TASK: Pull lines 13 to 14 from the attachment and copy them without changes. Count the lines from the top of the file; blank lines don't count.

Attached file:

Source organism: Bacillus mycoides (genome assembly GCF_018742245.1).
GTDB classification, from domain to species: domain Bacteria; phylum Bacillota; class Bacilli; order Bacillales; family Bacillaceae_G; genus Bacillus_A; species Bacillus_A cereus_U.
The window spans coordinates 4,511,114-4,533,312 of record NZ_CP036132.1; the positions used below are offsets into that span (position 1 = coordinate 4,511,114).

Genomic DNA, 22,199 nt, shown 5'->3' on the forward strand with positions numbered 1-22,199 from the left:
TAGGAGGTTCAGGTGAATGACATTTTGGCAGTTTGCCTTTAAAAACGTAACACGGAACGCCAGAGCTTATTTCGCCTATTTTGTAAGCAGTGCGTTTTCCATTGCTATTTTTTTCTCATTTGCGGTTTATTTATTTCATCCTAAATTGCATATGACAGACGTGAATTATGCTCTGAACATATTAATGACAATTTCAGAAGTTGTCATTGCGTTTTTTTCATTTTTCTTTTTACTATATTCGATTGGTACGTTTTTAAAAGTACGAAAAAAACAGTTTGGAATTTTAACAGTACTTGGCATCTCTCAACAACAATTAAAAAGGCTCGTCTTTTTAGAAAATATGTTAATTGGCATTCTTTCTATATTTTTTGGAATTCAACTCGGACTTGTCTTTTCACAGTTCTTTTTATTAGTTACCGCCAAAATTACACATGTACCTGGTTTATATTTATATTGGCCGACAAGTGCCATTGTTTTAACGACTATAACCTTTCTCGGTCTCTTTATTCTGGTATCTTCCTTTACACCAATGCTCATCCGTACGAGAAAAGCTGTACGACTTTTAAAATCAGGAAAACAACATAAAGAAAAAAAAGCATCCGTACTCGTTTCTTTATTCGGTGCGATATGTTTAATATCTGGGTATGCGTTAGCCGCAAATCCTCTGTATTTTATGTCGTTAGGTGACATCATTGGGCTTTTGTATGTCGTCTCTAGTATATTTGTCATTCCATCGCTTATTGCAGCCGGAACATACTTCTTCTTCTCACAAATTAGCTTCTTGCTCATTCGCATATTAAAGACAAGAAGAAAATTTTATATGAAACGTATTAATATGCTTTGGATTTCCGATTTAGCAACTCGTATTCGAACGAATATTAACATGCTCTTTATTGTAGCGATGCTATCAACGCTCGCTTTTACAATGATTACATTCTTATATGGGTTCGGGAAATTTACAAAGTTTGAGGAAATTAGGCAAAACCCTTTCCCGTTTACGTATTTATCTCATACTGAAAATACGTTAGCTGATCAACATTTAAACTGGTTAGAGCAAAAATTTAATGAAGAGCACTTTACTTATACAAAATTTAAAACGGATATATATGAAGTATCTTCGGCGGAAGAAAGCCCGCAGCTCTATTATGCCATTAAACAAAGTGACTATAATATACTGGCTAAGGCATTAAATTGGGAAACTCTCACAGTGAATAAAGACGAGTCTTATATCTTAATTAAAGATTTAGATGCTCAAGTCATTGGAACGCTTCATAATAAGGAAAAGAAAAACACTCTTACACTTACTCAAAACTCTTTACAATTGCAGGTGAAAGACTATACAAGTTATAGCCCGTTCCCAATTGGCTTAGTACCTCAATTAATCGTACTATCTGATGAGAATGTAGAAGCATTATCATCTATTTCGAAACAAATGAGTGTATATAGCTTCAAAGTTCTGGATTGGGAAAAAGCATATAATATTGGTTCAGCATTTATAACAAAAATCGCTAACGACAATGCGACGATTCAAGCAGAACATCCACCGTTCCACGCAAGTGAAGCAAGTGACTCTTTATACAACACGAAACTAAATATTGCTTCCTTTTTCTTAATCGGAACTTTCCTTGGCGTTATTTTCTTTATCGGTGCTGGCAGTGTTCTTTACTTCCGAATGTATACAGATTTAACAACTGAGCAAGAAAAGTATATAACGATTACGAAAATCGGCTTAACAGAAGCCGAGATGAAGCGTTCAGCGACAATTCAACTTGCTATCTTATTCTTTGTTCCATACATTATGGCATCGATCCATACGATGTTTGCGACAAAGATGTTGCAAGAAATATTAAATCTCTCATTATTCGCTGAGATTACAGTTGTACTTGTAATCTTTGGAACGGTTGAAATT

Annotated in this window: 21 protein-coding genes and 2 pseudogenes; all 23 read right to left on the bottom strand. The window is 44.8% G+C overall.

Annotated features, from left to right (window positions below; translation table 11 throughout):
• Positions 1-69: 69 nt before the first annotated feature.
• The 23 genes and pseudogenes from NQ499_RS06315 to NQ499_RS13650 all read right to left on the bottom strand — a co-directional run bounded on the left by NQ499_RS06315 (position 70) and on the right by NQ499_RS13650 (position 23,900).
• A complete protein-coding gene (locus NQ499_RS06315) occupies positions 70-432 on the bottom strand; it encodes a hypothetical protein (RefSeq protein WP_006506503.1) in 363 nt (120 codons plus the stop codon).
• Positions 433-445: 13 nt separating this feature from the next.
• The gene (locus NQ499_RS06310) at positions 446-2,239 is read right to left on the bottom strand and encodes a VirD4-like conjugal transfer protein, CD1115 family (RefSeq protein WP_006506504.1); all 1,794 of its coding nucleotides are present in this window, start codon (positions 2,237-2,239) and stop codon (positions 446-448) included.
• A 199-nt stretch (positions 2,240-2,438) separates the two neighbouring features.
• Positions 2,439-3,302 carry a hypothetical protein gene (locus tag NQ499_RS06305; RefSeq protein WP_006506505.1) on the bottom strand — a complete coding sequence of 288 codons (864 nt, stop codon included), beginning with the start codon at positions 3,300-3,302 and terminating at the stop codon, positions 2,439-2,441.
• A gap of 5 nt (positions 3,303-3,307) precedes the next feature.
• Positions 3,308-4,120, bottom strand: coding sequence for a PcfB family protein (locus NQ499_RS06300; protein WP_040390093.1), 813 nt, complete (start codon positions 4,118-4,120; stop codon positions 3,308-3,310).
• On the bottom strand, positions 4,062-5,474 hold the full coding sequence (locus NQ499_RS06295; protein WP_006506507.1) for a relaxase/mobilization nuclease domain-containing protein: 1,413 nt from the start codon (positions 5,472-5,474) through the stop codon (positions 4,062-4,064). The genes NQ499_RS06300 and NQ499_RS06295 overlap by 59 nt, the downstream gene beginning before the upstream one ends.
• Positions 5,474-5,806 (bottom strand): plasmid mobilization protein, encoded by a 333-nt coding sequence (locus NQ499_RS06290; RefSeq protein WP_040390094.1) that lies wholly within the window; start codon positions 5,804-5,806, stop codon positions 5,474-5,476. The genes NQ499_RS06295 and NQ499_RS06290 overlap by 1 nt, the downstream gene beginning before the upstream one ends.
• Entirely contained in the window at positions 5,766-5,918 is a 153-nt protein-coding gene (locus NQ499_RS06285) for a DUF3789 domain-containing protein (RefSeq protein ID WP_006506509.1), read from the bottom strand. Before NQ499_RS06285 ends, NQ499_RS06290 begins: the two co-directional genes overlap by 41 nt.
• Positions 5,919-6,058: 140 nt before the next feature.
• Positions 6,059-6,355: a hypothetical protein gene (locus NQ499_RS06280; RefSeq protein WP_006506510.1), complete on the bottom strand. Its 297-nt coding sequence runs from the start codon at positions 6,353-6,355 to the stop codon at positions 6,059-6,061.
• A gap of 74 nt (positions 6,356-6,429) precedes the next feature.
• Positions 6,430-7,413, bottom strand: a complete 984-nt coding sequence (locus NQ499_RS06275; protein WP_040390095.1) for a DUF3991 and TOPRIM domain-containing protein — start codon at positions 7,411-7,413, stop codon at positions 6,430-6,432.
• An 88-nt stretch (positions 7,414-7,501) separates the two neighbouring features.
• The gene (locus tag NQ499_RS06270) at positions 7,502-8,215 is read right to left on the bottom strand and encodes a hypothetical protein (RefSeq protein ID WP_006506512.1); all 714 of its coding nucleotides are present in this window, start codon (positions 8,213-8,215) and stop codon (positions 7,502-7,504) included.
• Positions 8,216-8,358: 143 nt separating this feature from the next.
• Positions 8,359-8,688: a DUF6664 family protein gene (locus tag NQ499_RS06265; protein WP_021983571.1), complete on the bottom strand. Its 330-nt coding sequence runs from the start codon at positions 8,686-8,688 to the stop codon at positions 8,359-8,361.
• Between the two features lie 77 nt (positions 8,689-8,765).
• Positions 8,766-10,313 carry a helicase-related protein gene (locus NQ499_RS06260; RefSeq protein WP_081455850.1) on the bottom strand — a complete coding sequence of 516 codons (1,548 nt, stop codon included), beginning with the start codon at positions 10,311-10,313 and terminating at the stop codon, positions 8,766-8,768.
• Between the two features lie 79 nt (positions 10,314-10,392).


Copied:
• A 199-nt stretch (positions 2,240-2,438) separates the two neighbouring features.
• Positions 2,439-3,302 carry a hypothetical protein gene (locus tag NQ499_RS06305; RefSeq protein WP_006506505.1) on the bottom strand — a complete coding sequence of 288 codons (864 nt, stop codon included), beginning with the start codon at positions 3,300-3,302 and terminating at the stop codon, positions 2,439-2,441.